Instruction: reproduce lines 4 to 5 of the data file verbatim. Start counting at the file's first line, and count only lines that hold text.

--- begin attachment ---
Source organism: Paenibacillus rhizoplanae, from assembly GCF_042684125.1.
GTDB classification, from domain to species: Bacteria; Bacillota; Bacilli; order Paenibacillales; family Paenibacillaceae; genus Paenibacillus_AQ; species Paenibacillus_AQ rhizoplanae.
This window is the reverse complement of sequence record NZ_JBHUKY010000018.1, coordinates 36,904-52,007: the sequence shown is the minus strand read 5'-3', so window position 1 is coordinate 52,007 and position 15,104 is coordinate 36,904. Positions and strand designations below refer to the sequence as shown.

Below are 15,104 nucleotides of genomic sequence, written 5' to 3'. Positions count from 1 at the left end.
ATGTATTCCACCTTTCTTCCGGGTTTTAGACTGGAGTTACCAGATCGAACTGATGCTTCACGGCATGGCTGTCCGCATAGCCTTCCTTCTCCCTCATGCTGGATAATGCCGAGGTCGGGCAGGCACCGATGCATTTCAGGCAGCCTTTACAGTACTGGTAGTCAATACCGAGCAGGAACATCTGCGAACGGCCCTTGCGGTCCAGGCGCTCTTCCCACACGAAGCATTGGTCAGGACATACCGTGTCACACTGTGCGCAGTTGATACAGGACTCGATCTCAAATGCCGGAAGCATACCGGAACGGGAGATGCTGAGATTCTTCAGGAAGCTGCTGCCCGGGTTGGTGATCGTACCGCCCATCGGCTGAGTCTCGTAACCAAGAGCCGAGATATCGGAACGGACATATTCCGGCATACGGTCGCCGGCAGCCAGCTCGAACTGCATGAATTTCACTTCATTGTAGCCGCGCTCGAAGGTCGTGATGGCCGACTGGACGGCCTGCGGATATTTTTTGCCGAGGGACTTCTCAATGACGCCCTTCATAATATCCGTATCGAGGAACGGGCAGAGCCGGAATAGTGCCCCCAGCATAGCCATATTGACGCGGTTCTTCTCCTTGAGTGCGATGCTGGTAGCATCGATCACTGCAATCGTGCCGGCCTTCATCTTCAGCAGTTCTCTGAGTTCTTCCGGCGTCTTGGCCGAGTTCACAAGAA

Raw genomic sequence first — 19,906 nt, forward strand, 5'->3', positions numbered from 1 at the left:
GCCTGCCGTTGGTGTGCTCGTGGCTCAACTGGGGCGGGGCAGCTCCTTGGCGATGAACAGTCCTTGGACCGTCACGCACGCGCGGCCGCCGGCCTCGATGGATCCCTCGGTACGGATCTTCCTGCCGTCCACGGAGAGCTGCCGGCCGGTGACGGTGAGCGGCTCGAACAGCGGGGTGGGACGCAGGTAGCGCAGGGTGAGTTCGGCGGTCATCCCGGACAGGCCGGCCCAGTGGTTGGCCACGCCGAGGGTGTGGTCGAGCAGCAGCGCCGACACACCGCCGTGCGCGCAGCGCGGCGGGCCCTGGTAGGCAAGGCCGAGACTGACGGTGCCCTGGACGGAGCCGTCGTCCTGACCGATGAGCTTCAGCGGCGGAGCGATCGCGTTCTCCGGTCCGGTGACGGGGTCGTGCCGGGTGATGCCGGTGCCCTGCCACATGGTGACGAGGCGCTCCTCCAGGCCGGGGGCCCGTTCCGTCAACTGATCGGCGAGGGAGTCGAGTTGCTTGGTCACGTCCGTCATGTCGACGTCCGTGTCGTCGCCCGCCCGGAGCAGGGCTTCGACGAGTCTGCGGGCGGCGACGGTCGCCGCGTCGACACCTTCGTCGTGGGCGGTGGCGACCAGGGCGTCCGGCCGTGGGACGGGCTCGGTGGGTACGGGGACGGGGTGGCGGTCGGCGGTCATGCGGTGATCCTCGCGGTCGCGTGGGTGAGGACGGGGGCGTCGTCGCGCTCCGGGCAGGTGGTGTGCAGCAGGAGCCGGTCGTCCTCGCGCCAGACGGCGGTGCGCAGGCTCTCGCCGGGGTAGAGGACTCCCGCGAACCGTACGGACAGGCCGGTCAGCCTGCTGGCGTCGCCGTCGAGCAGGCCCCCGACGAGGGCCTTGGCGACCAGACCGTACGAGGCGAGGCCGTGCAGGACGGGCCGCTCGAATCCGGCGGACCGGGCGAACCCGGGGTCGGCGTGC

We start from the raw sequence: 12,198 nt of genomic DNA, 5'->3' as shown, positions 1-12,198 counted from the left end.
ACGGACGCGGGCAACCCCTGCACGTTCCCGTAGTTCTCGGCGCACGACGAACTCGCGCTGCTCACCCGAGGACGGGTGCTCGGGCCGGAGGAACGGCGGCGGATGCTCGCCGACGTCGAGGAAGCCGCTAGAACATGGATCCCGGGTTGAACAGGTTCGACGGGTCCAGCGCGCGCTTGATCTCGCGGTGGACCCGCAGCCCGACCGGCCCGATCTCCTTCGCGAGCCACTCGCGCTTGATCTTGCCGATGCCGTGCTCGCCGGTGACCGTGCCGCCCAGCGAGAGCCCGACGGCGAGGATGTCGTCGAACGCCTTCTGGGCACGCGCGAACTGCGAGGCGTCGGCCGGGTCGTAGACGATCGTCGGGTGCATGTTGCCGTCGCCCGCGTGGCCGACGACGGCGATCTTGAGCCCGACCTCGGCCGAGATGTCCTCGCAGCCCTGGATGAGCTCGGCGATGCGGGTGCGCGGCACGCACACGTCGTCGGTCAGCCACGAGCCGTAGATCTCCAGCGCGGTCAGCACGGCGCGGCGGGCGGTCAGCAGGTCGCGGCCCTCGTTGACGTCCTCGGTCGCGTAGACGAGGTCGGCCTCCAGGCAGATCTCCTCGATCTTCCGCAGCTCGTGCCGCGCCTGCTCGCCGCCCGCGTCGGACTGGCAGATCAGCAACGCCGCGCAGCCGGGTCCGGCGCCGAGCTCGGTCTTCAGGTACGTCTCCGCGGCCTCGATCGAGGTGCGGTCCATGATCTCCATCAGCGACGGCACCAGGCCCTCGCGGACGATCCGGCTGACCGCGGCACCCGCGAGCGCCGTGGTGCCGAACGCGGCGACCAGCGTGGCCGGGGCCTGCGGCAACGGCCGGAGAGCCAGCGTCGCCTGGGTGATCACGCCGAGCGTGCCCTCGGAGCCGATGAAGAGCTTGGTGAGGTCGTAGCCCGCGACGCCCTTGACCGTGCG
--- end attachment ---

Below are 15,104 nucleotides of genomic sequence, written 5' to 3'. Positions count from 1 at the left end.
ATGTATTCCACCTTTCTTCCGGGTTTTAGACTGGAGTTACCAGATCGAACTGATGCTTCACGGCATGGCTGTCCGCATAGCCTTCCTTCTCCCTCATGCTGGATAATGCCGAGGTCGGGCAGGCACCGATGCATTTCAGGCAGCCTTTACAGTACTGGTAGTCAATACCGAGCAGGAACATCTGCGAACGGCCCTTGCGGTCCAGGCGCTCTTCCCACACGAAGCATTGGTCAGGACATACCGTGTCACACTGTGCGCAGTTGATACAGGACTCGATCTCAAATGCCGGAAGCATACCGGAACGGGAGATGCTGAGATTCTTCAGGAAGCTGCTGCCCGGGTTGGTGATCGTACCGCCCATCGGCTGAGTCTCGTAACCAAGAGCCGAGATATCGGAACGGACATATTCCGGCATACGGTCGCCGGCAGCCAGCTCGAACTGCATGAATTTCACTTCATTGTAGCCGCGCTCGAAGGTCGTGATGGCCGACTGGACGGCCTGCGGATATTTTTTGCCGAGGGACTTCTCAATGACGCCCTTCATAATATCCGTATCGAGGAACGGGCAGAGCCGGAATAGTGCCCCCAGCATAGCCATATTGACGCGGTTCTTCTCCTTGAGTGCGATGCTGGTAGCATCGATCACTGCAATCGTGCCGGCCTTCATCTTCAGCAGTTCTCTGAGTTCTTCCGGCGTCTTGGCCGAGTTCACAAGAA